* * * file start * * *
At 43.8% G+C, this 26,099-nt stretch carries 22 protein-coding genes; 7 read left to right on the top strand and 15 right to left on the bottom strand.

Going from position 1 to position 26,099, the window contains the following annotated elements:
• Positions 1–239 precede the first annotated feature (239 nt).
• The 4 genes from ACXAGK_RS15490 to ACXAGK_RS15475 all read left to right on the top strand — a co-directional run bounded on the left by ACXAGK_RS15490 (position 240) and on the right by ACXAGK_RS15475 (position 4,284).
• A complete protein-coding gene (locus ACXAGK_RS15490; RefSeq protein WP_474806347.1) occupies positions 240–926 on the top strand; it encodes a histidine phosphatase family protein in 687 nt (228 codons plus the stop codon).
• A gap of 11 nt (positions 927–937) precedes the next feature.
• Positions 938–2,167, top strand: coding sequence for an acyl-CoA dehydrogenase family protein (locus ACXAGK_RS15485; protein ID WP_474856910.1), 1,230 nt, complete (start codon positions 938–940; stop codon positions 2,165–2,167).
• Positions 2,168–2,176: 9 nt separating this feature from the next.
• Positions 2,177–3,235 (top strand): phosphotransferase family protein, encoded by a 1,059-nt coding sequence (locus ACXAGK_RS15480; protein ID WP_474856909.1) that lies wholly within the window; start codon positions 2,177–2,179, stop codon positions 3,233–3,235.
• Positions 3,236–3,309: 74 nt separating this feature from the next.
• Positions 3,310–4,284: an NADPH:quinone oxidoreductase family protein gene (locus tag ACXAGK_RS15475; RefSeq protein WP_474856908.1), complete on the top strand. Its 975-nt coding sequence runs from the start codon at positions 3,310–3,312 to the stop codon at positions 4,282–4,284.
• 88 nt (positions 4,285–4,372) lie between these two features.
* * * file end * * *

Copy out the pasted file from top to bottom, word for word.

At 43.8% G+C, this 26,099-nt stretch carries 22 protein-coding genes; 7 read left to right on the top strand and 15 right to left on the bottom strand.

Going from position 1 to position 26,099, the window contains the following annotated elements:
• Positions 1–239 precede the first annotated feature (239 nt).
• The 4 genes from ACXAGK_RS15490 to ACXAGK_RS15475 all read left to right on the top strand — a co-directional run bounded on the left by ACXAGK_RS15490 (position 240) and on the right by ACXAGK_RS15475 (position 4,284).
• A complete protein-coding gene (locus ACXAGK_RS15490; RefSeq protein WP_474806347.1) occupies positions 240–926 on the top strand; it encodes a histidine phosphatase family protein in 687 nt (228 codons plus the stop codon).
• A gap of 11 nt (positions 927–937) precedes the next feature.
• Positions 938–2,167, top strand: coding sequence for an acyl-CoA dehydrogenase family protein (locus ACXAGK_RS15485; protein ID WP_474856910.1), 1,230 nt, complete (start codon positions 938–940; stop codon positions 2,165–2,167).
• Positions 2,168–2,176: 9 nt separating this feature from the next.
• Positions 2,177–3,235 (top strand): phosphotransferase family protein, encoded by a 1,059-nt coding sequence (locus ACXAGK_RS15480; protein ID WP_474856909.1) that lies wholly within the window; start codon positions 2,177–2,179, stop codon positions 3,233–3,235.
• Positions 3,236–3,309: 74 nt separating this feature from the next.
• Positions 3,310–4,284: an NADPH:quinone oxidoreductase family protein gene (locus tag ACXAGK_RS15475; RefSeq protein WP_474856908.1), complete on the top strand. Its 975-nt coding sequence runs from the start codon at positions 3,310–3,312 to the stop codon at positions 4,282–4,284.
• 88 nt (positions 4,285–4,372) lie between these two features.